License your Office and SharePoint Add-ins

The licensing framework for Office and SharePoint Add-ins gives you a way to include code in your add-ins to verify and enforce their legal use. You can restrict access to your add-ins to only those users who have a valid license, or specify which features are available, how the add-in behaves, or other logic, based on the properties of that license. If you plan to sell your add-in, you should build in logic that uses the licensing framework to determine whether a user has a valid license for the add-in, and give access to its features based on the license's properties.

The add-in license framework itself does not enforce add-in licenses. It's a structure in which you can add code to your add-ins to retrieve and then act on license information.

The add-in license framework applies only to add-ins acquired directly from the AppSource site or in-product experience, or add-ins from AppSource that are made available in an add-in catalog hosted on SharePoint. Add-ins made available in other ways—such as from a file system location, or uploaded directly to an add-in catalog hosted on SharePoint—cannot use the add-in license framework.

The Office and SharePoint add-in license framework includes:

  • AppSource—a site where users can acquire licensed Office and SharePoint Add-ins. AppSource handles payment and issues licenses.
  • Storage of licenses, and renewal of add-in license tokens.
  • APIs you can use to get license information.
  • A web service you can use to verify whether a license is valid.
  • Specifically for SharePoint Add-ins, SharePoint provides an administration user interface for add-in license management, where an add-in purchaser can assign the license to a user, and also delegate to other users how the license is managed.
  • Specifically for Outlook add-ins, Exchange provides the Exchange Administration Console, where administrators can purchase and manage Outlook add-ins for their organization.

The add-in license framework provides a way for you to customize add-in access and behavior based on license information. The following sections outline the general pattern for performing add-in license checks.

Design your add-in user experience with licensing in mind

If you plan on using the licensing framework, you should design your add-in with this in mind. Decide what user experience you want to control or customize based on license information. For example, you might want to:

  • Check that the user has a valid license each time the user launches the add-in.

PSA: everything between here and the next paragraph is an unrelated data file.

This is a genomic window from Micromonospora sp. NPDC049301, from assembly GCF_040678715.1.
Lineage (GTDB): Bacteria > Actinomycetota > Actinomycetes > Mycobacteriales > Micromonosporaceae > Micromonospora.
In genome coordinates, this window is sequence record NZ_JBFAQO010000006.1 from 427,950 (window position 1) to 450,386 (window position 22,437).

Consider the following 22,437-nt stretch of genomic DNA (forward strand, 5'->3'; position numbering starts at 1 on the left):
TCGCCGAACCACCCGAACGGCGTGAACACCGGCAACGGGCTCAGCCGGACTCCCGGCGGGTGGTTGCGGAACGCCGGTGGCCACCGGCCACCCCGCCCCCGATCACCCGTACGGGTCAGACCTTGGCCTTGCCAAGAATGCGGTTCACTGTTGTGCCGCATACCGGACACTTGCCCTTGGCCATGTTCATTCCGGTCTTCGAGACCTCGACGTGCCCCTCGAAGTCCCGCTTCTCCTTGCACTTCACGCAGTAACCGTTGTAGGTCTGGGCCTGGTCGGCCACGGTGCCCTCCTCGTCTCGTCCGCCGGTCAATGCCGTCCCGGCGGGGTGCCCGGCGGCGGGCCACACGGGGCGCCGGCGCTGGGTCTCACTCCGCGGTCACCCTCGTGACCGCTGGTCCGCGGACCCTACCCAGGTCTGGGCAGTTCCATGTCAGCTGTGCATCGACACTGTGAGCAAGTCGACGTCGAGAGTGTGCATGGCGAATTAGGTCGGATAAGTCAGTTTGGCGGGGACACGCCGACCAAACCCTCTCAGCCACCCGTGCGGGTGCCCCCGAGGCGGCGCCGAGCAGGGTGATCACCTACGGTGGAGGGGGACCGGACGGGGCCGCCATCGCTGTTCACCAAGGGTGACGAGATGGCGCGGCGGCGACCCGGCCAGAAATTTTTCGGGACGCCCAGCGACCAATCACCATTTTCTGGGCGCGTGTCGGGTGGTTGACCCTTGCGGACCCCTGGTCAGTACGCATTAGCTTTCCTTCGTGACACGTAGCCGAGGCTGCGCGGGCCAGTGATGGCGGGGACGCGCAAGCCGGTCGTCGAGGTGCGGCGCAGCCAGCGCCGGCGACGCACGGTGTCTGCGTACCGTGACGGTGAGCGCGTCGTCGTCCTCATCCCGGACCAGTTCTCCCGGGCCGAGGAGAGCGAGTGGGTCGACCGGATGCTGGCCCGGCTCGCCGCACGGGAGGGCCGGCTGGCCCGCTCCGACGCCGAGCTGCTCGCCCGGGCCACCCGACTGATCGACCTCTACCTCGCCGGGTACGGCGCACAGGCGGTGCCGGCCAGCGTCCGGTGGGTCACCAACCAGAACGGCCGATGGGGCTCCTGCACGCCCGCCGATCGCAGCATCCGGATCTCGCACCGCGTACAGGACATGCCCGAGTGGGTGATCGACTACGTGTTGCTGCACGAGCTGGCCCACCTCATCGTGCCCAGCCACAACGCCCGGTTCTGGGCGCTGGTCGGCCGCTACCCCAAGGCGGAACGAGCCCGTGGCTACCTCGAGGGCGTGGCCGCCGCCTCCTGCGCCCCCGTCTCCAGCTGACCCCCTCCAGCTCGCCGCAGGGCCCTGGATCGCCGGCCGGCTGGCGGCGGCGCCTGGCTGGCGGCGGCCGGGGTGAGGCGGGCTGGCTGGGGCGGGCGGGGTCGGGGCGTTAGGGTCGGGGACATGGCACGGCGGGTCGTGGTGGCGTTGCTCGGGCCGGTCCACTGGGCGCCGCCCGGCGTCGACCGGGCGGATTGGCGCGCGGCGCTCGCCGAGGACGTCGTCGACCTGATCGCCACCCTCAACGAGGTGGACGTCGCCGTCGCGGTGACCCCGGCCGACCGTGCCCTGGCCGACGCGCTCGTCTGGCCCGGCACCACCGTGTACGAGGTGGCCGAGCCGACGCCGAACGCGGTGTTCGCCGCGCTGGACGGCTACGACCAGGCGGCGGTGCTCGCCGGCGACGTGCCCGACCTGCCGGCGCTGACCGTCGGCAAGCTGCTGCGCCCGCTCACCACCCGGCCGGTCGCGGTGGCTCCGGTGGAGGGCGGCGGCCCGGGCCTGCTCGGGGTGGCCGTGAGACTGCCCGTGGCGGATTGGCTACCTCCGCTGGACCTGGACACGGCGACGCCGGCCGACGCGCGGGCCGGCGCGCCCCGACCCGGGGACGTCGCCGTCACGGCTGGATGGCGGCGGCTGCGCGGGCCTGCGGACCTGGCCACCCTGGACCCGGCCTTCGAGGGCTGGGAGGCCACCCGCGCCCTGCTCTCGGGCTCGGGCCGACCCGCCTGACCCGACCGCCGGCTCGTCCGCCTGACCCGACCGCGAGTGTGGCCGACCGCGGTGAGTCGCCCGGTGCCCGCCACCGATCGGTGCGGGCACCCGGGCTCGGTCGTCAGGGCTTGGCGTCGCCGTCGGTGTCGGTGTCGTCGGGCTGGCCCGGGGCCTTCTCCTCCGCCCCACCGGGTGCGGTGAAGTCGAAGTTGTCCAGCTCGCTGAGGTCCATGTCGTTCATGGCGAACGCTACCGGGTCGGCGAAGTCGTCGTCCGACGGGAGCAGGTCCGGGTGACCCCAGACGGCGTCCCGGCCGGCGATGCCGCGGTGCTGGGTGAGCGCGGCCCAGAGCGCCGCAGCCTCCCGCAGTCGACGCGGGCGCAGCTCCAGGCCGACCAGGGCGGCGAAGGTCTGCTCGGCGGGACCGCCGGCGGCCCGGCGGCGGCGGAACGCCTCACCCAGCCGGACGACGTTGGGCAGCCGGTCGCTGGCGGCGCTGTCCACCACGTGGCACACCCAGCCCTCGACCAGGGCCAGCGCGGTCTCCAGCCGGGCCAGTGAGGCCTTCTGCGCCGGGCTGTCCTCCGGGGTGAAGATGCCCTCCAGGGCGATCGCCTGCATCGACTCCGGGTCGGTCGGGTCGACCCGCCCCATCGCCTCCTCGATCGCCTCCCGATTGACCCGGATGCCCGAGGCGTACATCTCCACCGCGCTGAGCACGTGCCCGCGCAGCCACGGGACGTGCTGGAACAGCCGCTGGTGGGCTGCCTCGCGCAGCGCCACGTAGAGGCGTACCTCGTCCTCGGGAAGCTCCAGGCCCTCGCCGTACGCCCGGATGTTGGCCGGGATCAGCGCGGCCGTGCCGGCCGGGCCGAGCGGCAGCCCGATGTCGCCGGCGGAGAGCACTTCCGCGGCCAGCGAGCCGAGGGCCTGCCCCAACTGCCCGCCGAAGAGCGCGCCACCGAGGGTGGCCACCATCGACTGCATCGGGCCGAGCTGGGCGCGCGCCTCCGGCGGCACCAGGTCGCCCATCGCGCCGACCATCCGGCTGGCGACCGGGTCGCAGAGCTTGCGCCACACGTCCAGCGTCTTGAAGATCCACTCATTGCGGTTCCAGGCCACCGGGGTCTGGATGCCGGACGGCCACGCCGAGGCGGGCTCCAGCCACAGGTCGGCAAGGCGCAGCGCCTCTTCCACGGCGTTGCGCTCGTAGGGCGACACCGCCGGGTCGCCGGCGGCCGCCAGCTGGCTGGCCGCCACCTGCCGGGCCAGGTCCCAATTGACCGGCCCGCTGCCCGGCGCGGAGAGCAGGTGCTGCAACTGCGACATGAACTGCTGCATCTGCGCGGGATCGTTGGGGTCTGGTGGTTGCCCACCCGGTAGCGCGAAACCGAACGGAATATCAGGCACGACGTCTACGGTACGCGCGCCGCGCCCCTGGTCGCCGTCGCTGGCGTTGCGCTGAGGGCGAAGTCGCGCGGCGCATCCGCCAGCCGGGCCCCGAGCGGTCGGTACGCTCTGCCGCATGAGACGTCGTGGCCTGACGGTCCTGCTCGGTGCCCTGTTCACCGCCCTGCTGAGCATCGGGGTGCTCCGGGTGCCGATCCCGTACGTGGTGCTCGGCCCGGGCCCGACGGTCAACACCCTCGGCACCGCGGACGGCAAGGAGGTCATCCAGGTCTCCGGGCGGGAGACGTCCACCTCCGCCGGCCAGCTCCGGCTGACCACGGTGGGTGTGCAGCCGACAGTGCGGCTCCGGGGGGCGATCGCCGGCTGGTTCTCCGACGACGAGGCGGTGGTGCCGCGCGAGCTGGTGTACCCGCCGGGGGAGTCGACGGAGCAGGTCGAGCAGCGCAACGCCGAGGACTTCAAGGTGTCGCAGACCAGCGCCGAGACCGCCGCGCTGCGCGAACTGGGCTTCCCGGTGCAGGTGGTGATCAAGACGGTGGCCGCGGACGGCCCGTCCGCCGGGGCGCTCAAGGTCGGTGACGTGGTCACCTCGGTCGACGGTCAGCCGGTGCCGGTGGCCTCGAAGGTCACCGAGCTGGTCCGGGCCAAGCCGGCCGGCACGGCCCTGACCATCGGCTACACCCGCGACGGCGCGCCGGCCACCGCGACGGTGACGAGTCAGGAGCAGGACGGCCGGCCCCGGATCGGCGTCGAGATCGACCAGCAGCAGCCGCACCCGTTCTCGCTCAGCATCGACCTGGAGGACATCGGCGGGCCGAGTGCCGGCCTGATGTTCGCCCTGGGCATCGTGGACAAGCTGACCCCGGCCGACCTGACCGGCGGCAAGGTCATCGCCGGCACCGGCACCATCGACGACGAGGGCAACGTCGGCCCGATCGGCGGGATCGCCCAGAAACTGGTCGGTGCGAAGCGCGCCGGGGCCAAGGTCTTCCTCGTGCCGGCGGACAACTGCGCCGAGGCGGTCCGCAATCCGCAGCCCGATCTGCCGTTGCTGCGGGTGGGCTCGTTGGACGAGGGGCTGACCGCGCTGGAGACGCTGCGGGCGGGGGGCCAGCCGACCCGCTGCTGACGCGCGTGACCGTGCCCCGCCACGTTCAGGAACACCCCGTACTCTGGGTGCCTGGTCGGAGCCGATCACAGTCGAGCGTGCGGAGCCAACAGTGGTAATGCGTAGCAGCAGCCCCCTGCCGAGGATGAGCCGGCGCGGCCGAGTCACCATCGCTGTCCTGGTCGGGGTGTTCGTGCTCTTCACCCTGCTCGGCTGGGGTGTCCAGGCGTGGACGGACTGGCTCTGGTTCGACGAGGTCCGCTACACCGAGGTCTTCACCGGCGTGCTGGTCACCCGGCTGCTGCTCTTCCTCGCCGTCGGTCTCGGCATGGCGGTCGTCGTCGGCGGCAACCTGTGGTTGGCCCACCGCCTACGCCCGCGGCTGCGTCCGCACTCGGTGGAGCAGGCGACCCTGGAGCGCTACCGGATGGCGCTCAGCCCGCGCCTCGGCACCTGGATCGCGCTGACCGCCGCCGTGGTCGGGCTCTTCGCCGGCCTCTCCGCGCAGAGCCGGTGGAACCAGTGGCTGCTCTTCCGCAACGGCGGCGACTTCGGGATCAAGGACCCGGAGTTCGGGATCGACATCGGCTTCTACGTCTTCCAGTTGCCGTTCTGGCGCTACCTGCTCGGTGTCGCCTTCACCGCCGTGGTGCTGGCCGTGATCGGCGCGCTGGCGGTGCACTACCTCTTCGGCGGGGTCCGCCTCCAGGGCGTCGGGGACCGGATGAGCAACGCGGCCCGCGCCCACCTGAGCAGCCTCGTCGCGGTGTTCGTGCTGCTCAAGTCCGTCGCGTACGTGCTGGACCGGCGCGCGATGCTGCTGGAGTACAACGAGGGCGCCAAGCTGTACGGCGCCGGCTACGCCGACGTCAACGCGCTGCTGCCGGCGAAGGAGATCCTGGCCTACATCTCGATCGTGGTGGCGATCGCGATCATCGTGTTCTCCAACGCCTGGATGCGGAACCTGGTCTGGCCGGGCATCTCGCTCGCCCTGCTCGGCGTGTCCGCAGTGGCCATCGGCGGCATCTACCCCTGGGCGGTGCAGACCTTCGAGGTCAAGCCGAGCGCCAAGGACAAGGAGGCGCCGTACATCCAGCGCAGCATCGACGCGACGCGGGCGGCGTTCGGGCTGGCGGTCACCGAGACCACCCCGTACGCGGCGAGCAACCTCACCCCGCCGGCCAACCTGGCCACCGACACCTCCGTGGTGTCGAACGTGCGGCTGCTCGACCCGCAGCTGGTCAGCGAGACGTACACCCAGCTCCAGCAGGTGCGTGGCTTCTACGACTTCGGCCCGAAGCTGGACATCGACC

• Make only certain functionality in your add-in available if the user has a trial license.
  • For task pane or content add-ins, offer the user a different experience based on whether they access your add-in anonymously, or are signed in with a valid license.

Add license checks to your add-in code

For each experience that you want to customize based on license information, add code for that event that performs a license check. The license check consists of determining if the license token is present, and if it is, validating that license token.

Retrieve the license token, if present

Your license checking code should determine if the add-in license token is present, and retrieve it if it is.

  • For content and task pane Office Add-ins, when the add-in is launched and the Office application requests the add-in home page, the Office application passes the license token as a query parameter in the HTTP request. The add-in code must extract and cache this information, so that the license checking code in the add-in can later access it.

    If the user is not signed in to their Microsoft account, the Office application requesting the add-in home page does not append the license token parameter. For more information, see the next section Add-in license tokens and anonymous access for Office Add-ins.

  • For paid Outlook add-ins, Exchange appends the app's source location URL with a license token as a query parameter of the URL, and then transmits the add-in manifest to Outlook. When the add-in is launched, Outlook passes the license token as a query parameter in the HTTP request. The add-in code must extract and cache this information so that the license checking code in the add-in can later access it.

  • For SharePoint Add-ins, the app's license checking code queries the SharePoint deployment for the license token.

Add-in license tokens and anonymous access for Office Add-ins

To help maximize the reach and adoption of your add-ins, as of Office 2013, Service Pack 1, Microsoft no longer requires that a user be signed in to Office with their Microsoft account to activate Office Add-ins. As of Office 2013, Service Pack 1, the add-in license token is passed as part of the initial HTTP request only if the user is signed in with their Microsoft account.